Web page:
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Join Date: Oct 2001
Location: Monterey Park, CA
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Your subwoofer receives 2 types of low frequencies: derived bass, which is filtered from any speaker set to Small; and discrete bass, which is from the discrete LFE channel of any soundtrack that ends in ".1" (e.g., 5.1 or 6.1 soundtracks). Your receiver allows you to control each of those types of bass independently of each other. Consider yourself lucky.
When listening to 2-channel material, derived bass is sent to your subwoofer. There is no .1 channel. When listening to 5.1 material, derived bass and discrete bass are mixed and sent to your subwoofer. This can sometimes overwhelm the sub and make it bottom out, or even just be distracting when you're trying to follow important dialogue.
If you want to lower the overall level of the subwoofer, you can use sub level adjustment. But then you'll have deviated from calibrated levels and your subwoofer will be out of balance with the rest of your speakers.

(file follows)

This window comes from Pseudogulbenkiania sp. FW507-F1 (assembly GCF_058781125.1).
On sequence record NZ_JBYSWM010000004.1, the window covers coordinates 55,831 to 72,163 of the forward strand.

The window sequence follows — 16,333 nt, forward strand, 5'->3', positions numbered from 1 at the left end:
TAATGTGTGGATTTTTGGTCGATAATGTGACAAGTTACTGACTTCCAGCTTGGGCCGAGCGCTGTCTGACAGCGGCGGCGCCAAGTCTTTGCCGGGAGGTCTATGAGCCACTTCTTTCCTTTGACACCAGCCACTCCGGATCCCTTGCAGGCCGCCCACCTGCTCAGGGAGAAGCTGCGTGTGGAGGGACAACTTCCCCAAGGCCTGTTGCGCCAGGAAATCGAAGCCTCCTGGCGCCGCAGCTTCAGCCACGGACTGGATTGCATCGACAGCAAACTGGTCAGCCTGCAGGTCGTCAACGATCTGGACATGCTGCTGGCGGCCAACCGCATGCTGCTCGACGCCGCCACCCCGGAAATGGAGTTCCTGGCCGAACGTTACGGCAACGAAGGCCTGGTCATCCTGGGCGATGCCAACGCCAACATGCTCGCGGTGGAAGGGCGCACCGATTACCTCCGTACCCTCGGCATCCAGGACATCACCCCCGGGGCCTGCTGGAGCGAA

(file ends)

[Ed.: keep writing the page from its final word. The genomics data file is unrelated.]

However, if you feel that a particular soundtrack is sending too much bass to your subwoofer, then you can adjust the amount of LFE content being sent to your sub without changing the overall subwoofer level. That's what the LFE attenuator is for.
Unlike the subwoofer level adjustment, which lets you adjust the overall subwoofer volume level up or down, the LFE attenuator work in one direction: down. That's because you can't add more LFE than there is in the soundtrack, you can only attenuate (lower) it.
With less discrete LFE bass going to the sub, it will naturally become a little softer and keep your sub from bottoming out.
When you initially set up your subwoofer, I would leave the LFE attenuator at 0 (zero). IF you hear distortion, only then would I start to lessen the amount of LFE content being sent to the sub. Otherwise there no need to adjust this parameter.